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Social determinants of physiological stress and health in wild crested macaques (Macaca nigra) 

Dr. Céline Bret, postdoc, Liverpool John Moores University, UK and Dermawan Saputra, PhD student, Bogor Agricultural University, Indonesia - ongoing

Celine Bret

Dermawan Saputra 01 250x320

The quality and quantity of social relationships influences the individual risk of mortality in humans and animals alike. The buffering effect social relationships may have on acute and chronic stressors have been particularly invoked in this respect. Chronically elevated glucocorticoid levels have been shown to suppress the immune system and, thus, to increase susceptibility to parasites and disease, and thereby mortality in a variety of taxa. Furthermore, more recent studies on personality suggest that certain personality traits also impact individual immune response and healthiness.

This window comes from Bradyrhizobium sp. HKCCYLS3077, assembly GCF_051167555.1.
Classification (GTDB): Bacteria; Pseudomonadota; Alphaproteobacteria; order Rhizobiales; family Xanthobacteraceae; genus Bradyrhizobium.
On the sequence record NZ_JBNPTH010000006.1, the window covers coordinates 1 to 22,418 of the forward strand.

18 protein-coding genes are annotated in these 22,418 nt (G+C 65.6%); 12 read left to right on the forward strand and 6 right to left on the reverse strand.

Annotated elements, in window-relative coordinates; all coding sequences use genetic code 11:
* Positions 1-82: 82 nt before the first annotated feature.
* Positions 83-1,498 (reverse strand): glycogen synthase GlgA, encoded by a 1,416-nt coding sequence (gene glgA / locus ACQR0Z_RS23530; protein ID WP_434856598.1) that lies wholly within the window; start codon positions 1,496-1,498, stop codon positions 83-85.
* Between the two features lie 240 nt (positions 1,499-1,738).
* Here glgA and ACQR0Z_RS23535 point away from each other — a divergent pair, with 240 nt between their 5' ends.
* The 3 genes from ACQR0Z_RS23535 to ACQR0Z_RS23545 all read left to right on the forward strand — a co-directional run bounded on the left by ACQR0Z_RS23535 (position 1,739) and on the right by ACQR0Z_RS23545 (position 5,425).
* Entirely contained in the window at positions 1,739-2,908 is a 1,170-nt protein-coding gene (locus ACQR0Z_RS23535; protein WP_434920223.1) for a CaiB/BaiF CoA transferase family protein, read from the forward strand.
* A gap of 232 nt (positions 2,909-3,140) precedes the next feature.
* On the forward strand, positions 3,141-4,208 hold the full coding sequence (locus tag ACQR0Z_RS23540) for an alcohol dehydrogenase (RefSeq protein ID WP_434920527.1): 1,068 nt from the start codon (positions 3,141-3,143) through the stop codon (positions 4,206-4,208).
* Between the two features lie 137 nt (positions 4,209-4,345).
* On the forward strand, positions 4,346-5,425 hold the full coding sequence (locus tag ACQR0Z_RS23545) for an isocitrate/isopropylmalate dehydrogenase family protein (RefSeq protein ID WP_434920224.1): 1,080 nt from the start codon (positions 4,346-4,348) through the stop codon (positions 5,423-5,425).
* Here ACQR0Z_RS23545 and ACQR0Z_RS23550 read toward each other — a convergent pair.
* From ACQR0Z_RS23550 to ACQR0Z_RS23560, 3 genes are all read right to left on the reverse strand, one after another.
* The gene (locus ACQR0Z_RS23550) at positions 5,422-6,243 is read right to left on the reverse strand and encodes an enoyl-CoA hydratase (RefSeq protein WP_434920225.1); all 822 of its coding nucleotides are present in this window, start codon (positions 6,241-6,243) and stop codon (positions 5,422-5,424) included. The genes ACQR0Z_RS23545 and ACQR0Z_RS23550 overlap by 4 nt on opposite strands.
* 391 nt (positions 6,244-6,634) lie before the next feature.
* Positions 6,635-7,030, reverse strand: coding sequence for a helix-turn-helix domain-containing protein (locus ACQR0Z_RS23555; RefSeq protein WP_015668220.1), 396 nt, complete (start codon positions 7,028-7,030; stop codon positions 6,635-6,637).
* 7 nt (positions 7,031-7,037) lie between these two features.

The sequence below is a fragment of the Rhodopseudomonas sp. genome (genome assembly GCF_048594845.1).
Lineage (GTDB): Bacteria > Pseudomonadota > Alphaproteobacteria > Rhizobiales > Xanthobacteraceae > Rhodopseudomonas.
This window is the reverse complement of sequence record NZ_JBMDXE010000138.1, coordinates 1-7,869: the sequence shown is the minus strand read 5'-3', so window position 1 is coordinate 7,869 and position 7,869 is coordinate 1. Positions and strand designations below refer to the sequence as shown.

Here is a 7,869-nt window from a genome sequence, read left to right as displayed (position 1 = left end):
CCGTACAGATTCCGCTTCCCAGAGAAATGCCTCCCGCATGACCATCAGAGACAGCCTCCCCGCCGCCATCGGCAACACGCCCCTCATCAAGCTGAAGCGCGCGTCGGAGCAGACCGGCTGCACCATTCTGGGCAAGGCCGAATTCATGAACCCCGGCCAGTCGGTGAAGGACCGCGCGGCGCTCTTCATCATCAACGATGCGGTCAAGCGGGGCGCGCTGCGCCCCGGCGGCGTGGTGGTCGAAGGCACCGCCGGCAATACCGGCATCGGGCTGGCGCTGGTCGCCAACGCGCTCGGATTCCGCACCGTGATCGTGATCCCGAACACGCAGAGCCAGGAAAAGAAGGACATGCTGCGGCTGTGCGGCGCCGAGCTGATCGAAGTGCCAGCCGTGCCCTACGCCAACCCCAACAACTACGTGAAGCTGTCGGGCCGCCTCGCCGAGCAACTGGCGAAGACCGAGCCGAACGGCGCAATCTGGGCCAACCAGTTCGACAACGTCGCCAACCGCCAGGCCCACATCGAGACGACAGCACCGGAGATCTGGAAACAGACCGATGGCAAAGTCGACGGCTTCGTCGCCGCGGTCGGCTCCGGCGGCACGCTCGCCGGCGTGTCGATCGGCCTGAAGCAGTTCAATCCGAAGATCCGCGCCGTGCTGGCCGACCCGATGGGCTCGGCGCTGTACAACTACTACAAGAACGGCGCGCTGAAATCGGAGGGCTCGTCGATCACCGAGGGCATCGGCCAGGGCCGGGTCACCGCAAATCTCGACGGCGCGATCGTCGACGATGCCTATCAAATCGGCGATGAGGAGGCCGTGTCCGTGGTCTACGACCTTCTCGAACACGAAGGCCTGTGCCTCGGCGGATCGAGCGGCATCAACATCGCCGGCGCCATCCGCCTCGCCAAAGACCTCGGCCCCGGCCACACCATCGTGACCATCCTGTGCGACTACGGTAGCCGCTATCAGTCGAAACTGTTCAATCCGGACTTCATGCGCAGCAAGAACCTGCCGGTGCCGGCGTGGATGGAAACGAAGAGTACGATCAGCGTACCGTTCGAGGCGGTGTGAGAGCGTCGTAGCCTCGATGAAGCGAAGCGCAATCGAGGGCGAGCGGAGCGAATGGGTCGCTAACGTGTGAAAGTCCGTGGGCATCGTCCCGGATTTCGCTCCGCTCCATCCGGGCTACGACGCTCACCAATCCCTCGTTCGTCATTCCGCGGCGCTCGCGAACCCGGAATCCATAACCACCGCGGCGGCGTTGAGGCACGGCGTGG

In our study, we therefore aim at investigating this relationship in a wild population of a highly tolerant primate species, the crested macaque.

The study will be carried out by combining detailed analysis of behavioural data, including social network analysis, with data on physiological stress, and from a set of non-invasively collected health markers.